10. Density gradient effects in the tokamak edge turbulence with temperature gradient driving

    International Nuclear Information System (INIS)

    Based on the magnetohydrodynamics, a new theoretical model is established. In this model the density gradient effects is added into the tokamak edge turbulence with temperature gradient driving. The physical mechanism and the density gradient effects in evolution of this turbulence are discussed. The fluctuation levels and the associated diffusion coefficients at the turbulent saturation are calculated. The theoretical results are in agreement with the experimental ones on TEXT

  11. Long-wavelength instability of periodic flows and whistler waves in electron magnetohydrodynamics

    International Nuclear Information System (INIS)

    Stability analysis of periodic flows and whistlers with respect to long-wavelength perturbations within the framework of dissipative electron magnetohydrodynamics (EMHD) based on two-scale asymptotic expansion technique is presented. Several types of flows are considered: two-dimensional Kolmogorov-like flow, helical flow, and anisotropic helical flow. It is shown hat the destabilizing effect on the long-wavelength perturbations is due to either the negative resistivity effect related to flow anisotropy or α-like effect to its micro helicity. The criteria of the corresponding instabilities are obtained. Numerical simulations of EMHD equations with the initial conditions corresponding to two types of periodic flows are presented. (author)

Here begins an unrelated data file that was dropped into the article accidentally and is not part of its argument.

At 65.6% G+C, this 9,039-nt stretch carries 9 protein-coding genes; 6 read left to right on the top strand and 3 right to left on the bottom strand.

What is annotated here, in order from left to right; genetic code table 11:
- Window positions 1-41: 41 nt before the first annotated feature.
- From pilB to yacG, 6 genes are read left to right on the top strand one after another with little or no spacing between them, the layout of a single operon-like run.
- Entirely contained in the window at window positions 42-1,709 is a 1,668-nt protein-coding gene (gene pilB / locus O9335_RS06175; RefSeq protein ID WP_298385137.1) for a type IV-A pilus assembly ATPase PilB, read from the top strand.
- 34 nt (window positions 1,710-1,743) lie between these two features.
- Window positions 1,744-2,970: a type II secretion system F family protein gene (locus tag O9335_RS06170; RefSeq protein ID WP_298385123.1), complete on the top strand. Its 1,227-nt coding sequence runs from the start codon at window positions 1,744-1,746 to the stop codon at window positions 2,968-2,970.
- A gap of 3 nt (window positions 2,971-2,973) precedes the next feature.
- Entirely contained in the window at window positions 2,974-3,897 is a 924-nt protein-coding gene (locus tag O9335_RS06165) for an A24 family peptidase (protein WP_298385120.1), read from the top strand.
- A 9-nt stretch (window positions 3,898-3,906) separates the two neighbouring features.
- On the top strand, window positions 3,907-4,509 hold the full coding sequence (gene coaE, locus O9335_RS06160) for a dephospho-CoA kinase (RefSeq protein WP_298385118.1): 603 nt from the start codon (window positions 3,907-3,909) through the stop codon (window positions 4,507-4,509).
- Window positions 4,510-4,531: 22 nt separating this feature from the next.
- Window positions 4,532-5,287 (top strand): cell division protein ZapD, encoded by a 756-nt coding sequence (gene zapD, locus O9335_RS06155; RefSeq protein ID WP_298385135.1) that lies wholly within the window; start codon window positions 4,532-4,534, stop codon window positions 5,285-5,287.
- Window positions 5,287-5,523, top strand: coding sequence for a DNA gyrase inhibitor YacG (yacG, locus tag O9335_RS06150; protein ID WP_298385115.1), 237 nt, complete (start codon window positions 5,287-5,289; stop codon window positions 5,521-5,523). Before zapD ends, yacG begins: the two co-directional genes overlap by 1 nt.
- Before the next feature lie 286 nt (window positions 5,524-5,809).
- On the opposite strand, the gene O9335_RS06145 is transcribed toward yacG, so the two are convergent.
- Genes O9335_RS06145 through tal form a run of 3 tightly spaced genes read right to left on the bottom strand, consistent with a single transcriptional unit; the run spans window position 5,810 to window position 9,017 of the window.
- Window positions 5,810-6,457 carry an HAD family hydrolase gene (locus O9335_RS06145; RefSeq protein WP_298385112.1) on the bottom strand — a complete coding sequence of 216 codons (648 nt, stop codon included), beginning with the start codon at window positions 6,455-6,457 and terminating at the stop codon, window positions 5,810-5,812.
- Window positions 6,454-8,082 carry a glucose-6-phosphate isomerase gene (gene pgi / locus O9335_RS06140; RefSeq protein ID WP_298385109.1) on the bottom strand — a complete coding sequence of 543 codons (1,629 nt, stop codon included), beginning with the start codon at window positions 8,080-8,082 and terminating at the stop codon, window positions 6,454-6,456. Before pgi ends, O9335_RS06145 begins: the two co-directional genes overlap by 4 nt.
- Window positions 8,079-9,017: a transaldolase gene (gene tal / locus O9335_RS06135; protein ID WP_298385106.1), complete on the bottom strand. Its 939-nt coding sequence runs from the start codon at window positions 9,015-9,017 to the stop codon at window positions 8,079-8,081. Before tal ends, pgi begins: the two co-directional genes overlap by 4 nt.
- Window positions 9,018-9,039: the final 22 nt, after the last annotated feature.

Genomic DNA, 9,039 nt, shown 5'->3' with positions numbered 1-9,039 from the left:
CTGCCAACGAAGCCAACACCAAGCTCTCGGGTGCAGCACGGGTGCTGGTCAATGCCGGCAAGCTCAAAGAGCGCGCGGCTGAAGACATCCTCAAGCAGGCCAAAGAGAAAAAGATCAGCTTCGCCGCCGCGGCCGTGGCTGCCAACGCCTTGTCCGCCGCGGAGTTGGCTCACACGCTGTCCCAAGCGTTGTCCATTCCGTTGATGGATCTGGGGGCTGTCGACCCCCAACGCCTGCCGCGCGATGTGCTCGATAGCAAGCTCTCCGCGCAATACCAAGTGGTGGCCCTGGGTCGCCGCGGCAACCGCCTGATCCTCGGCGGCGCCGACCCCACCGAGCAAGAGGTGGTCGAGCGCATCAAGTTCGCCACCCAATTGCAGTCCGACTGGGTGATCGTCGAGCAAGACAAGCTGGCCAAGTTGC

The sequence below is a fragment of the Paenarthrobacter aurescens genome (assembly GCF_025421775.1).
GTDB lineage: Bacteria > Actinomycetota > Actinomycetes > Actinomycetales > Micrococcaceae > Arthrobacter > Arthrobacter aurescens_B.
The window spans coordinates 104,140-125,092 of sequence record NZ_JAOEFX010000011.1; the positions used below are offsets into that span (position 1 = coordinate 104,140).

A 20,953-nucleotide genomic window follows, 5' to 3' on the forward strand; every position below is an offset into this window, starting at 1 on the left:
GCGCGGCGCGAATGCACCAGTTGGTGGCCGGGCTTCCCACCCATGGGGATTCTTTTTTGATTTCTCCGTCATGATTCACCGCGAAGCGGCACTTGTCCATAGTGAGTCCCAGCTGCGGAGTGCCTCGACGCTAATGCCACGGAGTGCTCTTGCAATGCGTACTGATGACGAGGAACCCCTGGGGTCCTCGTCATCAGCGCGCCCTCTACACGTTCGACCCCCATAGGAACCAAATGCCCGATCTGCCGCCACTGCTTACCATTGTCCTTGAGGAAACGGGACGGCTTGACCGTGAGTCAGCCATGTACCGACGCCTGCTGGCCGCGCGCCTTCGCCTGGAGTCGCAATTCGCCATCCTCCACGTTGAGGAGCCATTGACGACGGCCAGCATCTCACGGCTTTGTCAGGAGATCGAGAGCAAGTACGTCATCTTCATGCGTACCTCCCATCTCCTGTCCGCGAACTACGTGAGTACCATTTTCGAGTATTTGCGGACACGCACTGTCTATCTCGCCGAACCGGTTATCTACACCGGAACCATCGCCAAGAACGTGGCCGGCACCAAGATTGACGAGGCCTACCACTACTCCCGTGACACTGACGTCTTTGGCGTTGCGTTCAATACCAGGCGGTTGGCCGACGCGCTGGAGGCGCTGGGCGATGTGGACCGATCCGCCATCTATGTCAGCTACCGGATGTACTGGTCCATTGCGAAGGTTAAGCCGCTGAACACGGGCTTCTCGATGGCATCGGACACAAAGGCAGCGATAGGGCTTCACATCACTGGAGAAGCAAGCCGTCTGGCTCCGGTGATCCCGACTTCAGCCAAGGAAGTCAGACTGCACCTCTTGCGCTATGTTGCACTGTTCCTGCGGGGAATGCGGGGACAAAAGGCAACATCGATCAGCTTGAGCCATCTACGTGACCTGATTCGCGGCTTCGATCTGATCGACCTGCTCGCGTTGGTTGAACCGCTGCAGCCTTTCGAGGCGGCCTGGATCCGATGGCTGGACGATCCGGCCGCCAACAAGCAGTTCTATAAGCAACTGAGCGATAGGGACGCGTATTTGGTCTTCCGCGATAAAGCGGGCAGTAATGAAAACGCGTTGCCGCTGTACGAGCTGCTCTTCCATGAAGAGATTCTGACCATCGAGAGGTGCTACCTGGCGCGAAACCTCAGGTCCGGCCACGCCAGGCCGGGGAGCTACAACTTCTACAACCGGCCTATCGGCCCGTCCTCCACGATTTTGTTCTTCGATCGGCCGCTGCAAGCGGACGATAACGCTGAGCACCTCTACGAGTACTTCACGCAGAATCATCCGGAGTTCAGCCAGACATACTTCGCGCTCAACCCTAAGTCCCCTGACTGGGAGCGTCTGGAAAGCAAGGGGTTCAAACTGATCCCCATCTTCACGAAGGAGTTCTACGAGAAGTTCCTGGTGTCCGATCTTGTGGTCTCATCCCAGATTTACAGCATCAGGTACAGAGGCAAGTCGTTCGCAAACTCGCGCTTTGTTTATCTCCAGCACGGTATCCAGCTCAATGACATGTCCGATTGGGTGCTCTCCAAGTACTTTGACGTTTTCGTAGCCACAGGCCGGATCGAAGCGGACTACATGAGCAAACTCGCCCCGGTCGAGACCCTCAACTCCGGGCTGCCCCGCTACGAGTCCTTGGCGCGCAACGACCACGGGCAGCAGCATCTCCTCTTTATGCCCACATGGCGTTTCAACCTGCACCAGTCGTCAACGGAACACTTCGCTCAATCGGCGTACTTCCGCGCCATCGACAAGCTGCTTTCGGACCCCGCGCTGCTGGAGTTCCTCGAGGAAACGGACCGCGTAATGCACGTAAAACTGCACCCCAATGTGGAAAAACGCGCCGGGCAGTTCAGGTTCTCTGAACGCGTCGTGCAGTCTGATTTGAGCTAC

12. Magneto-hydrodynamic converter with liquid metal

    International Nuclear Information System (INIS)

    The magneto-hydrodynamic converter with liquid metal contains a source of heat, a two phase nozzle, a separator, a liquid diffuser, a liquid metal cooler, a magneto-hydrodynamic generator and means for heating and compressing a liquid coming from the cooler, which are hydraulically connected and in sequence, and which form a closed circuit. A diffuser and a condenser which are hydraulically connected together, are connected between the separator and the means for heating and compressing the liquid metal coming from the cooler. The magneto-hydrodynamic converter with liquid metal can be used to genrate electricity in thermal and nuclear powerstations. (orig.)

  13. Three-Fluid Magnetohydrodynamic Modeling of the Solar Wind in the Outer Heliosphere

    Science.gov (United States)

    Usmanov, Arcadi V.; Goldstein, Melvyn L.; Matthaeus, William H.

    2011-01-01

    We have developed a three-fluid, fully three-dimensional magnetohydrodynamic model of the solar wind plasma in the outer heliosphere as a co-moving system of solar wind protons, electrons, and interstellar pickup protons, with separate energy equations for each species. Our approach takes into account the effects of electron heat conduction and dissipation of Alfvenic turbulence on the spatial evolution of the solar wind plasma and interplanetary magnetic fields. The turbulence transport model is based on the Reynolds decomposition of physical variables into mean and fluctuating components and uses the turbulent phenomenologies that describe the conversion of fluctuation energy into heat due to a turbulent cascade. We solve the coupled set of the three-fluid equations for the mean-field solar wind and the turbulence equations for the turbulence energy, cross helicity, and correlation length. The equations are written in the rotating frame of reference and include heating by turbulent dissipation, energy transfer from interstellar pickup protons to solar wind protons, and solar wind deceleration due to the interaction with the interstellar hydrogen. The numerical solution is constructed by the time relaxation method in the region from 0.3 to 100 AU. Initial results from the novel model are presented.